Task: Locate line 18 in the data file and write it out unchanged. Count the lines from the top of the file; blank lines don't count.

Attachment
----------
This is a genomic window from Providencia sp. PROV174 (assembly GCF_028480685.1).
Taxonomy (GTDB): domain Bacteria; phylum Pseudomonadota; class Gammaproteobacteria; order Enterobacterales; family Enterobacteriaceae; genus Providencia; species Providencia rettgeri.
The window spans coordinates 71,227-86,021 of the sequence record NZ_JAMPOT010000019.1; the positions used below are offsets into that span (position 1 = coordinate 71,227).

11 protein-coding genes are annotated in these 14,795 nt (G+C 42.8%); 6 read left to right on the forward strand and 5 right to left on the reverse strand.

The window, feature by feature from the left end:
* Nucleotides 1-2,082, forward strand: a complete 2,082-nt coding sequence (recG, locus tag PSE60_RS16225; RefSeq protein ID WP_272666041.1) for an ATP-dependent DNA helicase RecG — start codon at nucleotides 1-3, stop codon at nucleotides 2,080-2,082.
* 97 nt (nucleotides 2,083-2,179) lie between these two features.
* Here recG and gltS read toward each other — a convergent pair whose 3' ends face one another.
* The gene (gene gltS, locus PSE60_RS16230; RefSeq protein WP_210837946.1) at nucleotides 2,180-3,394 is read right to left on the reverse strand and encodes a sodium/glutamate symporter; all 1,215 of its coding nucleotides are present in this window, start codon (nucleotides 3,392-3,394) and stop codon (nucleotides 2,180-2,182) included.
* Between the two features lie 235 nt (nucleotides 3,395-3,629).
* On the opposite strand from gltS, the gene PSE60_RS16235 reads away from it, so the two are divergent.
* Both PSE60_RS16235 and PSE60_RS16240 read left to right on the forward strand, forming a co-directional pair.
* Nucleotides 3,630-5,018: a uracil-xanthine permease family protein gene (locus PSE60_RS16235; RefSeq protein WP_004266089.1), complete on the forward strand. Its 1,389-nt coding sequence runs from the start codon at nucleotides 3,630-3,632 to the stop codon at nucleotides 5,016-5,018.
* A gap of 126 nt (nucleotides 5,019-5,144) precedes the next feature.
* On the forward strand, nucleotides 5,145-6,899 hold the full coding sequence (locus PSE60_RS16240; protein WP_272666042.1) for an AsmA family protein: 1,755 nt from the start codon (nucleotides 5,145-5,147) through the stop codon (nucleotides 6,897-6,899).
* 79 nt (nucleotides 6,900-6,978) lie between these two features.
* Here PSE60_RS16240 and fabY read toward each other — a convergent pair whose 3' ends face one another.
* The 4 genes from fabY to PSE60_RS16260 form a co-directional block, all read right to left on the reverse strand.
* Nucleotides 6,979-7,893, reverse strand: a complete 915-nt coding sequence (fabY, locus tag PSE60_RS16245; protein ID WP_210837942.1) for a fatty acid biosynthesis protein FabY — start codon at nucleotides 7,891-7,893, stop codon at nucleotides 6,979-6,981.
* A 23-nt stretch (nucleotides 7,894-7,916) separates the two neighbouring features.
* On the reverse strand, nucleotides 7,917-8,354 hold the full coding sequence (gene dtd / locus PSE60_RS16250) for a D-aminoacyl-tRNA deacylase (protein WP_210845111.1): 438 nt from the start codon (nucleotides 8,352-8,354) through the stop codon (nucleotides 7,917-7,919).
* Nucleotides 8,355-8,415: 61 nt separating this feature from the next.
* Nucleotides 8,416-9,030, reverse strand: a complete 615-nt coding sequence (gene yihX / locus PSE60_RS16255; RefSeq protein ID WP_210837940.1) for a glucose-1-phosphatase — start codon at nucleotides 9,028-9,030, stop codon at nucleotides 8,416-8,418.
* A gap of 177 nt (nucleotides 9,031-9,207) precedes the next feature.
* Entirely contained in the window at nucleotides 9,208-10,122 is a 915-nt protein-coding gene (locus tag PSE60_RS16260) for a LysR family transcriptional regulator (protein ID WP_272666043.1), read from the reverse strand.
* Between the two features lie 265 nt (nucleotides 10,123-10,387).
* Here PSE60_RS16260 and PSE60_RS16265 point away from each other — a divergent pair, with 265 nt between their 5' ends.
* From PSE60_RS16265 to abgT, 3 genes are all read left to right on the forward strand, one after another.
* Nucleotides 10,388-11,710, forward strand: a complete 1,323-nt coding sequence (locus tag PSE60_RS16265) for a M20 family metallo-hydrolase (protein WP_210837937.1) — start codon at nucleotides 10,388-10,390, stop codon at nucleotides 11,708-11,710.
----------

* The 4 genes from fabY to PSE60_RS16260 form a co-directional block, all read right to left on the reverse strand.